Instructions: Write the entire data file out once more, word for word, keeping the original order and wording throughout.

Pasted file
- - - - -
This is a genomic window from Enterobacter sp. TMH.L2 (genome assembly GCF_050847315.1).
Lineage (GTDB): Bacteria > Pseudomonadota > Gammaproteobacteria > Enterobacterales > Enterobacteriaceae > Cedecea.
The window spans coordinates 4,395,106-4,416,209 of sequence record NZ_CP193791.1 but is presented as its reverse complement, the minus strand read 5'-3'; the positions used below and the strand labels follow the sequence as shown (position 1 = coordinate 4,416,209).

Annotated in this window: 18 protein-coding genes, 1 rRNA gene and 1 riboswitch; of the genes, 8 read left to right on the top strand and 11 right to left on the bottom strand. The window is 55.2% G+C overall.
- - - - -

This is a genomic window from Enterobacter sp. TMH.L2 (genome assembly GCF_050847315.1).
Lineage (GTDB): Bacteria > Pseudomonadota > Gammaproteobacteria > Enterobacterales > Enterobacteriaceae > Cedecea.
The window spans coordinates 4,395,106-4,416,209 of sequence record NZ_CP193791.1 but is presented as its reverse complement, the minus strand read 5'-3'; the positions used below and the strand labels follow the sequence as shown (position 1 = coordinate 4,416,209).

Annotated in this window: 18 protein-coding genes, 1 rRNA gene and 1 riboswitch; of the genes, 8 read left to right on the top strand and 11 right to left on the bottom strand. The window is 55.2% G+C overall.